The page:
Before his inner eye he evokes the image of Remus as he knows him: his graceful movements; his soft, grey-spotted brown hair; his bright amber eyes; his warm smile. Right now the play of shadow and sunlight on his golden skin must be stunningly beautiful. Yes, he thinks, he could never see Remus as ugly. He would always be beautiful to him, even with unseeing eyes and a useless body, with atrophic muscles and his arms and hands contracted under his chin. Even daily physical therapy – something Remus does with Severus every morning - cannot completely prevent it.
Maybe they are both blind. Love is blind, they say. And that Remus loves him, Severus now believes without any doubt. Remus would never lie to him.
“I love you,” Remus will tell him every night before they fall asleep. And although it is dark and Remus will not see it, Severus will smile in response, just because he feels like doing so.
In the beginning, he often had nightmares about his torture. Death Eaters, firing hexes at him. The Dark Lord, blinding him by just a wave of his wand. Their sneering voices, their laughter at his helplessness. His own screams. Pain.
Since he sleeps with Remus, they have grown much less frequent, and he dares to hope that maybe in some years they will be gone. And even if they will never fully cease, he does not truly care. He knows that whenever he will awake in the middle of the night, his chest heaving with laboured breaths, tears running down his cheeks and inarticulate sounds of fear escaping his lips, Remus will be there to hold him, soothe him, guide him back to sleep. He has left behind most of the shame he first felt about it. Instead, he is thankful for being allowed to feel safe, for receiving soft words of comfort and being rocked to sleep like a child. He has never known anything like this before.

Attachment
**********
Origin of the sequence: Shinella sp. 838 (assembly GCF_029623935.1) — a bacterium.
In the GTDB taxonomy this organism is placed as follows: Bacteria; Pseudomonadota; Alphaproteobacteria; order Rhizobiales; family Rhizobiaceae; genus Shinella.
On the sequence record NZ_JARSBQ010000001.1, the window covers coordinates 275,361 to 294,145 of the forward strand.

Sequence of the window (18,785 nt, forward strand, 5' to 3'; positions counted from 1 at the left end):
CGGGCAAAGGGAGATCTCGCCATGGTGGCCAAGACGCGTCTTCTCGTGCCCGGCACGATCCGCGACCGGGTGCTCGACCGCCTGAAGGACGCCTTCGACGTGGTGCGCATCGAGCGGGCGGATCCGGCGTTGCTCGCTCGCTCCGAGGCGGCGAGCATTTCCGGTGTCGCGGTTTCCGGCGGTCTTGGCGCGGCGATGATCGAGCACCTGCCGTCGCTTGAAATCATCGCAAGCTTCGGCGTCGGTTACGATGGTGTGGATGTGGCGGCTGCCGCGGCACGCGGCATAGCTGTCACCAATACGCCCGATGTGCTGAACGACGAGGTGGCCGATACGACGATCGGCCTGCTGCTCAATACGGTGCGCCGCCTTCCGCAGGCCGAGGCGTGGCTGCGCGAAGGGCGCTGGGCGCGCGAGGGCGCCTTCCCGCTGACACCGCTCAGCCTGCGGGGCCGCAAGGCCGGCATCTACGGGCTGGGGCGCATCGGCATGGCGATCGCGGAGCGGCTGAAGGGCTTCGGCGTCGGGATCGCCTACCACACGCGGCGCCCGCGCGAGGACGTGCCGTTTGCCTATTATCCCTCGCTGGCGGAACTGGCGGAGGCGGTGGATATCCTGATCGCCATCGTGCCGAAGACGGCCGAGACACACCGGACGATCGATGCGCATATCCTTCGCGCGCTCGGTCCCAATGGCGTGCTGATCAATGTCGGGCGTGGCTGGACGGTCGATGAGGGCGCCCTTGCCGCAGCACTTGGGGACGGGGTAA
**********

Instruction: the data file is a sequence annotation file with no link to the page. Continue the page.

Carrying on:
There is so much he has never known before. Some things are painful, even more are not, are better than he would ever have dared to hope for. Sometimes, like now, when he feels Remus holding him, he wonders if he would ever have accepted them into his life, had not fate chosen this path for him.
“May I kiss you?” Remus asks once again. Even today he will always ask for permission, and although Severus will never say no, he appreciates it. It is a sign of respect, and that is something he needs desperately.
“Yes”. Always yes. Feeling the soft lips on his own, Severus knows it is idle to dwell on ‘what if’s’.
Once Remus has told him what Potter has said some days before his death, learning about his Potions teacher’s condition. “I’m sorry I couldn’t save him in time.”
In hearing this, Severus has smirked sarcastically – something that does not happen very often nowadays. Potter, however, still manages to make him do so. Some things will never change.
It was not because of the preposterous thought of the Boy-Who-Lived-To-Annoy-Him saving his life. He has long since accepted that fact, even allowing himself to feel the smallest bit of gratefulness toward Potter every now and then - it is not like anyone will ever find out.
No, he thinks, enjoying the feeling of Remus’s tender caresses, it was because even this time the insufferable brat, like so often, has been wrong. He was saved exactly in time.
“I love you,” Remus says once more, and once more, Severus smiles.
He has never felt at peace in all his life. Now he does, and that is definitely a change for the better.
Author's note:: I know about the inconsistencies in medical detail - I needed it to be like this to make the story work. But then, it is a not-completely-improbable set of handicaps considering magic and hexes were involved in its creation instead of physical injury from trauma and strokes. All it would take in the end is a targeted hex on the visual center of the brain to produce the blindness, targeted hexes on the speech centers of the brain to produce the aphasia, and specifically targeted hexes to take out the bulk of the motor control neurons from a point just below the cranial nerves, and yet spare the neurons that control basic functions like breathing so the victim can continue to live to suffer, and yet leave the sensory pathways intact so the victim can continue to feel touch and movement and pain.
This story archived at: Occlumency